Though pieces of this kind can only paint so much of a picture when it comes to deeds that took place on black and white reels, the man that knew McIntosh as both a player and as a person claimed that the current Saints have a McIntosh clone on their list today.

“If you wanted to say, ‘what St Kilda player of today is he like?’, let’s say he was a very, very, very athletic Rowan Marshall," Trott said glowingly.

AFL Rd 3 - Collingwood v St Kilda
MELBOURNE, AUSTRALIA - JUNE 20: Rowan Marshall of the Saints celebrates a goal during the round 3 AFL match between the Collingwood Magpies and the St Kilda Saints at Melbourne Cricket Ground on June 20, 2020 in Melbourne, Australia. (Photo by Darrian Traynor/AFL Photos/via Getty Images )

But - as the act of never letting your teammate get a big head is still alive and well with Trott - he was quick to bring his late mate back to earth.

“He didn’t kick goals like Marshall though," he said with a wry smile.

As the severity of his knee injury sustained at Victoria Park almost half a century ago was enough to close the curtains on his career, McIntosh returned back to his state of origin to take up lawn bowls and tennis.

Irrespective of his boots being forcibly hung, the game remained close to the Western Australian Football Hall of Famer, as a pair of his sons both made their way onto West Coast's list.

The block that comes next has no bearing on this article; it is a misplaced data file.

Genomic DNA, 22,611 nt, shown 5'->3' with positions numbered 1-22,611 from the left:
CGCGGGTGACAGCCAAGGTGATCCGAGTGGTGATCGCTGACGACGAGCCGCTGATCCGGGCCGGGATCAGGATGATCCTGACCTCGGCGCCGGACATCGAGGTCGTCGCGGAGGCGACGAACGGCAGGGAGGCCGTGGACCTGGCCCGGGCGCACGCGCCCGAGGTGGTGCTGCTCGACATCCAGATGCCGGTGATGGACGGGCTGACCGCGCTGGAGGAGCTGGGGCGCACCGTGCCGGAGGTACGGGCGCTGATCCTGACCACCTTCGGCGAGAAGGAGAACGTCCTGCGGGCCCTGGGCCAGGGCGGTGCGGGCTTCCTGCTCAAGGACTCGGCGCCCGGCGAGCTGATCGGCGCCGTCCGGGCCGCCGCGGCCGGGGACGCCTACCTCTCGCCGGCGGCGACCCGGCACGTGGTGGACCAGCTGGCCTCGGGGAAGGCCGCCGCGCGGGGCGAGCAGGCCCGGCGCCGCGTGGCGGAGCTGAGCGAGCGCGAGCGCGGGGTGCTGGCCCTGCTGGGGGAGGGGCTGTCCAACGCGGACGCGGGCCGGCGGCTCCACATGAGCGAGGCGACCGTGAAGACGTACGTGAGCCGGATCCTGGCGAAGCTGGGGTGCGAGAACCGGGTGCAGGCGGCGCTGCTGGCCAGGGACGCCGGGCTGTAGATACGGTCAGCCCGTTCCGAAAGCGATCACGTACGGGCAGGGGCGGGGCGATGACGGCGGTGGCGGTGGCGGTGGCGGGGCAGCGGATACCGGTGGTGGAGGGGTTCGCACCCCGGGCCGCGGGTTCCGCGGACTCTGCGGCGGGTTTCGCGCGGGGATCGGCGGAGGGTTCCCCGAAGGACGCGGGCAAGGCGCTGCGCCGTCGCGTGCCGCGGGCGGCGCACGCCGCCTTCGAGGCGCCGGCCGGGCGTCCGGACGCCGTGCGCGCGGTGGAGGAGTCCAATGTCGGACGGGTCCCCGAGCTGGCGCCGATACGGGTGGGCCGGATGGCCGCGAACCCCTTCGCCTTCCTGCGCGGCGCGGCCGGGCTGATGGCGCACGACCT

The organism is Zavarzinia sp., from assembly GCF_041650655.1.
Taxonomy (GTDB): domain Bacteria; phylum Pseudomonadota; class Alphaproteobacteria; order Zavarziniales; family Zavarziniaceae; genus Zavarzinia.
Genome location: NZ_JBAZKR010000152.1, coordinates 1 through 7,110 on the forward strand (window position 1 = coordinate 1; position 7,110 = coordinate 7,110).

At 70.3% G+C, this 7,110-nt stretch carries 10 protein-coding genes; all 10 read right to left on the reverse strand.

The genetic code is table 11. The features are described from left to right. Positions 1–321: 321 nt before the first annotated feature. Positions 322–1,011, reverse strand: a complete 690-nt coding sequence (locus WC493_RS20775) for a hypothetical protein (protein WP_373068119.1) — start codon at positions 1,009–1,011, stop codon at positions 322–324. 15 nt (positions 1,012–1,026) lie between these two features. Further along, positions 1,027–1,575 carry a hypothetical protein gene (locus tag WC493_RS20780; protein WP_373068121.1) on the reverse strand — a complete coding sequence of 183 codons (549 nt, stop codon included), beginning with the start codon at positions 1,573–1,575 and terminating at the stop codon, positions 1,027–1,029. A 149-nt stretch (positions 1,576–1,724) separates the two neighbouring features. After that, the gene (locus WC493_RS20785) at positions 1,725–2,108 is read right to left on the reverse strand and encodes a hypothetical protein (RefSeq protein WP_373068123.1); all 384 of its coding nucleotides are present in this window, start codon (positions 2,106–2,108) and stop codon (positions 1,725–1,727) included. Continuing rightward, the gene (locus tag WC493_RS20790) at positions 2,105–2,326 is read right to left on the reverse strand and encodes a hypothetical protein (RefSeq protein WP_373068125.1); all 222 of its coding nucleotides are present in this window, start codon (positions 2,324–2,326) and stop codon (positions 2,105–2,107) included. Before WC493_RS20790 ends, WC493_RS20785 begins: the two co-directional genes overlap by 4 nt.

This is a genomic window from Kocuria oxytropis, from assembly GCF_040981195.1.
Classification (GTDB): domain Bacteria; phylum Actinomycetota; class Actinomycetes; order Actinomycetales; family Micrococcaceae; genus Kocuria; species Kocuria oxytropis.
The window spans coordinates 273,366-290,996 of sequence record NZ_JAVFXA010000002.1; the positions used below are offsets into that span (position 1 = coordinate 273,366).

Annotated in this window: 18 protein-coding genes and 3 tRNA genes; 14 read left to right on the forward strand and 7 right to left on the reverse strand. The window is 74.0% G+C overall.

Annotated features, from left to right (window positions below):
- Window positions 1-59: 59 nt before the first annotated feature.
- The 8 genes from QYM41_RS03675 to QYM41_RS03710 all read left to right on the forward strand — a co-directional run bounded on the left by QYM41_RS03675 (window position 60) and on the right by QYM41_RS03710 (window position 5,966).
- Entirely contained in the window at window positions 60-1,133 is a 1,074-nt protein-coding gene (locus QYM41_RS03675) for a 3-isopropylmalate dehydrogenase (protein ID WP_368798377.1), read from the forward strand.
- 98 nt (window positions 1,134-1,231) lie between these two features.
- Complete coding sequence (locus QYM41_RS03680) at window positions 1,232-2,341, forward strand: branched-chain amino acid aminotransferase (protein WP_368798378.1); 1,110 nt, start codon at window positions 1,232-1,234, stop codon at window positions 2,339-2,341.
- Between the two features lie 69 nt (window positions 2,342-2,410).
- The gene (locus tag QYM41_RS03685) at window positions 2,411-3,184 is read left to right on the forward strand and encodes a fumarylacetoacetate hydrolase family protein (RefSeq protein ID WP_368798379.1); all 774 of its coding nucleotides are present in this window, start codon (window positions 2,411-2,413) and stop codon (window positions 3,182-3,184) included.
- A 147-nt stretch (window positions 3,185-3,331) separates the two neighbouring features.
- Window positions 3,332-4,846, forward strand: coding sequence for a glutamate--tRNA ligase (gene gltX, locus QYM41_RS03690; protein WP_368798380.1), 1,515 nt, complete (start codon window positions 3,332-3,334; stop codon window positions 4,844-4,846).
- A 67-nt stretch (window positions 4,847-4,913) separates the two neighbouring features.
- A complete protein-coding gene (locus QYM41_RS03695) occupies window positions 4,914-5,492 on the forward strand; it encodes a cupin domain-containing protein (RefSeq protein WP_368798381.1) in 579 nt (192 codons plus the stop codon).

While eldest boy Nathan never got a run at AFL level, his younger brother Ashley carved out a spectacular 242-game professional career for the Eagles, and ended his contrasting career with a pair of blue and gold flags in the early 90s.

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In yet another cruel miss for St Kilda, the All-Australian defender was looked at by the club ahead of the 1990 season, but the Saints again sinned with selection by opting for alternative recruitment.

With the perennially heartbreaking side within touching distance of the 1997 flag after finishing the regular season as minor premiers, one can't help but wonder whether the cool, calm, and collected son-of-a-gun could have been the difference in defence against the unrelenting Crows.

The team at Zero Hanger wishes to extend our condolences to John's friends, family, and everyone connected with the Western Australian, Victorian, and AFL football community.

Vale, John McIntosh (1943-2021)